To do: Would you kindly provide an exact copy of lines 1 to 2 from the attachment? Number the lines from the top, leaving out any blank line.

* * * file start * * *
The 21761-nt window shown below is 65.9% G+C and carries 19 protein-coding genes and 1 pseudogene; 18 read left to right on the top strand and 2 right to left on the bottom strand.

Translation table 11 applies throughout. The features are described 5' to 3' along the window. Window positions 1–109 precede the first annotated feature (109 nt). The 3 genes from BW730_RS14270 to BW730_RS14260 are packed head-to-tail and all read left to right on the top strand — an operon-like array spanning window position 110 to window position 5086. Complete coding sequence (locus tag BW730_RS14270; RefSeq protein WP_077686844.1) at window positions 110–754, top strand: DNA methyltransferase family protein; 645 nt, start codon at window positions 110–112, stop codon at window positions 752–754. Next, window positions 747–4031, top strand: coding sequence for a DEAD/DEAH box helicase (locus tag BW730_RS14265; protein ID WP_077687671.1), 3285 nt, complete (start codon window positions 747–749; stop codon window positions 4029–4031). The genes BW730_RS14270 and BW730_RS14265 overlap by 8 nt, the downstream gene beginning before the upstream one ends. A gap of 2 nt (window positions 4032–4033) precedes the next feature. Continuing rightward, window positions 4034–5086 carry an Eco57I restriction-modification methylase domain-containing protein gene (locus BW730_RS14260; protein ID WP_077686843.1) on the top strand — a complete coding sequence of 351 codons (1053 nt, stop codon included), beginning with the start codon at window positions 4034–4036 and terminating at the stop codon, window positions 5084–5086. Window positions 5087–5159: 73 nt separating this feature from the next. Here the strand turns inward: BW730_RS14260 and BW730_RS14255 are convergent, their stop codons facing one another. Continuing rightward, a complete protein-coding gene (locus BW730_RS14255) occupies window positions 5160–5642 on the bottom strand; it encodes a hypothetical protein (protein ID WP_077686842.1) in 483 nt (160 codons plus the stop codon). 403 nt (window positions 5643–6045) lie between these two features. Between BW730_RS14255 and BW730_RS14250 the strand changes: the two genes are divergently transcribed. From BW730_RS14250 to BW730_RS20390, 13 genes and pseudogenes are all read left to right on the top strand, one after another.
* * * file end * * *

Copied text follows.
The 21761-nt window shown below is 65.9% G+C and carries 19 protein-coding genes and 1 pseudogene; 18 read left to right on the top strand and 2 right to left on the bottom strand.

Translation table 11 applies throughout. The features are described 5' to 3' along the window. Window positions 1–109 precede the first annotated feature (109 nt). The 3 genes from BW730_RS14270 to BW730_RS14260 are packed head-to-tail and all read left to right on the top strand — an operon-like array spanning window position 110 to window position 5086. Complete coding sequence (locus tag BW730_RS14270; RefSeq protein WP_077686844.1) at window positions 110–754, top strand: DNA methyltransferase family protein; 645 nt, start codon at window positions 110–112, stop codon at window positions 752–754. Next, window positions 747–4031, top strand: coding sequence for a DEAD/DEAH box helicase (locus tag BW730_RS14265; protein ID WP_077687671.1), 3285 nt, complete (start codon window positions 747–749; stop codon window positions 4029–4031). The genes BW730_RS14270 and BW730_RS14265 overlap by 8 nt, the downstream gene beginning before the upstream one ends. A gap of 2 nt (window positions 4032–4033) precedes the next feature. Continuing rightward, window positions 4034–5086 carry an Eco57I restriction-modification methylase domain-containing protein gene (locus BW730_RS14260; protein ID WP_077686843.1) on the top strand — a complete coding sequence of 351 codons (1053 nt, stop codon included), beginning with the start codon at window positions 4034–4036 and terminating at the stop codon, window positions 5084–5086. Window positions 5087–5159: 73 nt separating this feature from the next. Here the strand turns inward: BW730_RS14260 and BW730_RS14255 are convergent, their stop codons facing one another. Continuing rightward, a complete protein-coding gene (locus BW730_RS14255) occupies window positions 5160–5642 on the bottom strand; it encodes a hypothetical protein (protein ID WP_077686842.1) in 483 nt (160 codons plus the stop codon). 403 nt (window positions 5643–6045) lie between these two features. Between BW730_RS14255 and BW730_RS14250 the strand changes: the two genes are divergently transcribed. From BW730_RS14250 to BW730_RS20390, 13 genes and pseudogenes are all read left to right on the top strand, one after another.